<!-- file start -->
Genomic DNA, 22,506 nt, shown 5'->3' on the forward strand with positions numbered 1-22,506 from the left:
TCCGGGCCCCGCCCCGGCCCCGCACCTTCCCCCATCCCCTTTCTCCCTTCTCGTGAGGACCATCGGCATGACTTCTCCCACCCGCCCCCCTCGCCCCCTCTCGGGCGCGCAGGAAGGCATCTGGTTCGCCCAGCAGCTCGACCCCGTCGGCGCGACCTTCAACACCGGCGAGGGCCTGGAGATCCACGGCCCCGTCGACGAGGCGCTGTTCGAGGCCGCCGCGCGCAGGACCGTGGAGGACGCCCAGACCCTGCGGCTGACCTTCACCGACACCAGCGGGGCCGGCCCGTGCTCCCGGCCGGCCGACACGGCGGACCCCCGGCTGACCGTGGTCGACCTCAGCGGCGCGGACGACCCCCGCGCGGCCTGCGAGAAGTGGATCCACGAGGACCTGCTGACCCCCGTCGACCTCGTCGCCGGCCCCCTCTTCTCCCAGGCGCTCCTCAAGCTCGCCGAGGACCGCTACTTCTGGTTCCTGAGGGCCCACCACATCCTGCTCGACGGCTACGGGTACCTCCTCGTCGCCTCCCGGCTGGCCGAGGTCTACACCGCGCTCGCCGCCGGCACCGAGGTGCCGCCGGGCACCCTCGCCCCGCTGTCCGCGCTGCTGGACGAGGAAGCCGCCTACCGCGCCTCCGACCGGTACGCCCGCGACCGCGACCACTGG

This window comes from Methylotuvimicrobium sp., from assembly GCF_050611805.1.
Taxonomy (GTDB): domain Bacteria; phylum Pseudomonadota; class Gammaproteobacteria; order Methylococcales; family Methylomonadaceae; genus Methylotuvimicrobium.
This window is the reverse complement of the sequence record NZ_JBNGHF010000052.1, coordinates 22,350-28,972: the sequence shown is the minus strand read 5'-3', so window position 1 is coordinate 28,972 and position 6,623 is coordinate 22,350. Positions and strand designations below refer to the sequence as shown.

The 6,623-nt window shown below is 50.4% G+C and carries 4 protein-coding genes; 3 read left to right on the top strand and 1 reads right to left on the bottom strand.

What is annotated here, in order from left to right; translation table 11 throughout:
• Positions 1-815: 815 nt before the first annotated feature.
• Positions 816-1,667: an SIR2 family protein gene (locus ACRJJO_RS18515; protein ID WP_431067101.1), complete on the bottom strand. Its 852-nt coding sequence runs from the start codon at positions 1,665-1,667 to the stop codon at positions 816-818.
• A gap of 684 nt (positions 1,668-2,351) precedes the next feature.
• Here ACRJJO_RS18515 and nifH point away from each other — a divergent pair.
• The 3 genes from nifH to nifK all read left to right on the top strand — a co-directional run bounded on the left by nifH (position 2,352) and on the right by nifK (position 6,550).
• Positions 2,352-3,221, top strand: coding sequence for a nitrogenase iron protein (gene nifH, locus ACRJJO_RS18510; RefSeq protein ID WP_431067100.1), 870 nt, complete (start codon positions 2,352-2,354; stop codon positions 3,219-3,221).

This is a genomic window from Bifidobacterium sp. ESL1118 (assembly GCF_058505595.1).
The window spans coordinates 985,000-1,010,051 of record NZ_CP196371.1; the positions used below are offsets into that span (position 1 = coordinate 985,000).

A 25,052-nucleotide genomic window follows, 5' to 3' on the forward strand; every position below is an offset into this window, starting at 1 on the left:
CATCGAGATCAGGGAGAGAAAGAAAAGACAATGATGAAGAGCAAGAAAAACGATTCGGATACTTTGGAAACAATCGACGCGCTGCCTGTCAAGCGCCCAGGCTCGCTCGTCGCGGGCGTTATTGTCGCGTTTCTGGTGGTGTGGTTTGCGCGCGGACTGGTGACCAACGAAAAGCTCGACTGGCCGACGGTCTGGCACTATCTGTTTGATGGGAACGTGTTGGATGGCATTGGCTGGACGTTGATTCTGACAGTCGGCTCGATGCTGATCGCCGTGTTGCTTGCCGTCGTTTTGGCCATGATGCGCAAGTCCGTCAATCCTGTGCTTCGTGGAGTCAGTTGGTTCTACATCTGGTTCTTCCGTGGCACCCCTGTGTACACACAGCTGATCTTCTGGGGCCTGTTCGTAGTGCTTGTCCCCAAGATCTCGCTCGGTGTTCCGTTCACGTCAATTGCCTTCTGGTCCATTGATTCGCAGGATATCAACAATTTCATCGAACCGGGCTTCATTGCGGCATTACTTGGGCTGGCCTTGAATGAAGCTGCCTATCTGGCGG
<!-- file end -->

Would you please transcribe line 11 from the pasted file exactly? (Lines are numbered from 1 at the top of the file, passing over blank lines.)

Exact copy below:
• Here ACRJJO_RS18515 and nifH point away from each other — a divergent pair.